Dathan Ritzenhein, a high school prodigy who went on to become a two-time global medalist, three-time Olympian, five-time national champion and a 2:07 marathoner, has decided to retire after 16 years of professional running. 

The 37 year-old, who grew up in Rockford, Mich., and competed for the University of Colorado during his collegiate career, decided that he had accomplished all of his main goals and the time was right to shift his focus away from competitive running.

“I guess I’m not necessarily 25 and retiring in my prime,” Ritzenhein told Race Results Weekly by telephone from his Michigan home yesterday just after finishing a hard 10-mile run.  He continued: “I have things that I wish that I have done in my career, but I’m also very satisfied, too.  I think right now it’s something that I thought a lot about the last year. 

I’ve had a lot of nostalgic moments, looking back a lot more than looking forward.  So, I don’t know that I had a lot more goals that I was looking to accomplish.”

While still competing for Colorado, Ritzenhein made his first of three Olympic teams in 2004, despite finishing only 22nd at the USA Olympic Trials in the 10,000m.  Ritzenhein made the team because he was one of only five athletes entered who had the Olympic “A” standard of 27:49.00 (he had run 27:38.50 in his debut at the distance in April, then a U.S. collegiate record).  Trials winner Meb Keflezighi opted for the marathon (where he would win the silver medal) and Bob Kennedy dropped out.  That left Abdi Abdirahman, Dan Browne (who would also compete in the Marathon) and Ritzenhein to run the 10,000m in Athens, the three remaining finishers who had the standard.  Running on a badly injured foot in Athens, Ritzenhein failed to finish.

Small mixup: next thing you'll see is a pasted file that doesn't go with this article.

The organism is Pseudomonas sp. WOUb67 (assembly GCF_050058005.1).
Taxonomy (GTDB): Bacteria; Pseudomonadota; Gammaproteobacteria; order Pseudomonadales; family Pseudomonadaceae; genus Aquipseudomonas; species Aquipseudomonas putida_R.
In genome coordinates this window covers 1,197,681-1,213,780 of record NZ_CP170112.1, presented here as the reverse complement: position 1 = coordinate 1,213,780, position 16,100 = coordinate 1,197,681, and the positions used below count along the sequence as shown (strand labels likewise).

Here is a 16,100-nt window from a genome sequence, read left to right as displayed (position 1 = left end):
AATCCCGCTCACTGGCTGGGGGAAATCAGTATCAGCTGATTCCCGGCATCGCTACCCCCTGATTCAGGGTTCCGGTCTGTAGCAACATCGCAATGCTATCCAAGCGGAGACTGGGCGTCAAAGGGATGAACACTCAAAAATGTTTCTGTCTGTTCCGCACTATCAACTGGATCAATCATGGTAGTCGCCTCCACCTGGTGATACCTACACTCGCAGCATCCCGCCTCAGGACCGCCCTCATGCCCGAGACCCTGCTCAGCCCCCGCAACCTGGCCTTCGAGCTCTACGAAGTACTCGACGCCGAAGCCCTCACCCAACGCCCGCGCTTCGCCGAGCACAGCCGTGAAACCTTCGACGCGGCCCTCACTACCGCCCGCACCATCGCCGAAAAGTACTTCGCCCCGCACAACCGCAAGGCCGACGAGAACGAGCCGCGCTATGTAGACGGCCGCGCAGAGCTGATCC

“My first one was a miserable experience where I hobbled my way on,” Ritzenhein said of making his first Olympic team.  He continued: “I made the standard, and just not many people had it.  Bob Kennedy had it and Meb, and Dan Browne and Abdi.  Meb ended up running the marathon and Bob Kennedy dropped out of the 10-K, and I knew I just had to finish the race.”

Ritzenhein made his professional racing debut at the Boclassic 10-K in Bolzano, Italy, on December 31, 2004, the day after his 22nd birthday.  He pushed the pace with two laps to go in the 8-lap race and finished third behind Sergey Lebed of Ukraine and Stefano Baldini of Italy (Baldini was the reigning Olympic Marathon champion).  Ritzenhein had signed with Nike just prior to the Athens Olympics, and Brad Hudson became his coach.  He won both the USATF cross country and 10-K road running titles in 2005, and under Hudson’s coaching jumped right to the marathon in 2006, making his debut at the New York City Marathon.  It was a controversial decision, and after a 1:05:35 first half he finished 11th in 2:14:01, calling the discomfort he endured in the last four miles “undescribable.”